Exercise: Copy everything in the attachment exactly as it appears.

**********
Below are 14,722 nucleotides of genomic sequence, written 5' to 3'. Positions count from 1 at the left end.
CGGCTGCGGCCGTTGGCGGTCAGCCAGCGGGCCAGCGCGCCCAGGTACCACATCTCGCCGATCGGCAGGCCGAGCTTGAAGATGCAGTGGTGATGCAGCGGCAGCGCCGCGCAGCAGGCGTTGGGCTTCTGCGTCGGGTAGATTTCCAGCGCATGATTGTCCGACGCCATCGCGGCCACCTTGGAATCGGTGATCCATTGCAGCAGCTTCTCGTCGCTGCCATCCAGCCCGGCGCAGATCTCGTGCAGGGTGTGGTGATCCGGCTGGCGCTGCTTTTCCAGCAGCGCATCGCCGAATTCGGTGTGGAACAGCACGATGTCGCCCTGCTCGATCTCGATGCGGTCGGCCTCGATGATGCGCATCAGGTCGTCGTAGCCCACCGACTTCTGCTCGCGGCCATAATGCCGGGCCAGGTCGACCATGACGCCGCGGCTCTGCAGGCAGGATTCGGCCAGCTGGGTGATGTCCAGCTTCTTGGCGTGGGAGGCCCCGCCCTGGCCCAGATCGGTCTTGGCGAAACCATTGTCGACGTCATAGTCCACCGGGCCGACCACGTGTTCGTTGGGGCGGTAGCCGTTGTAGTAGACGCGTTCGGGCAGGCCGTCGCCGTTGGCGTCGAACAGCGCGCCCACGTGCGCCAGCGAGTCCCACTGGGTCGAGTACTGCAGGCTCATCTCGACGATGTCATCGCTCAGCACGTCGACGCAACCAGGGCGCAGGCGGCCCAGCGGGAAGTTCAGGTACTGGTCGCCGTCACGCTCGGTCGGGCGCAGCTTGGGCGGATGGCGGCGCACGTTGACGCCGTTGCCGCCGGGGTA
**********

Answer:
Below are 14,722 nucleotides of genomic sequence, written 5' to 3'. Positions count from 1 at the left end.
CGGCTGCGGCCGTTGGCGGTCAGCCAGCGGGCCAGCGCGCCCAGGTACCACATCTCGCCGATCGGCAGGCCGAGCTTGAAGATGCAGTGGTGATGCAGCGGCAGCGCCGCGCAGCAGGCGTTGGGCTTCTGCGTCGGGTAGATTTCCAGCGCATGATTGTCCGACGCCATCGCGGCCACCTTGGAATCGGTGATCCATTGCAGCAGCTTCTCGTCGCTGCCATCCAGCCCGGCGCAGATCTCGTGCAGGGTGTGGTGATCCGGCTGGCGCTGCTTTTCCAGCAGCGCATCGCCGAATTCGGTGTGGAACAGCACGATGTCGCCCTGCTCGATCTCGATGCGGTCGGCCTCGATGATGCGCATCAGGTCGTCGTAGCCCACCGACTTCTGCTCGCGGCCATAATGCCGGGCCAGGTCGACCATGACGCCGCGGCTCTGCAGGCAGGATTCGGCCAGCTGGGTGATGTCCAGCTTCTTGGCGTGGGAGGCCCCGCCCTGGCCCAGATCGGTCTTGGCGAAACCATTGTCGACGTCATAGTCCACCGGGCCGACCACGTGTTCGTTGGGGCGGTAGCCGTTGTAGTAGACGCGTTCGGGCAGGCCGTCGCCGTTGGCGTCGAACAGCGCGCCCACGTGCGCCAGCGAGTCCCACTGGGTCGAGTACTGCAGGCTCATCTCGACGATGTCATCGCTCAGCACGTCGACGCAACCAGGGCGCAGGCGGCCCAGCGGGAAGTTCAGGTACTGGTCGCCGTCACGCTCGGTCGGGCGCAGCTTGGGCGGATGGCGGCGCACGTTGACGCCGTTGCCGCCGGGGTA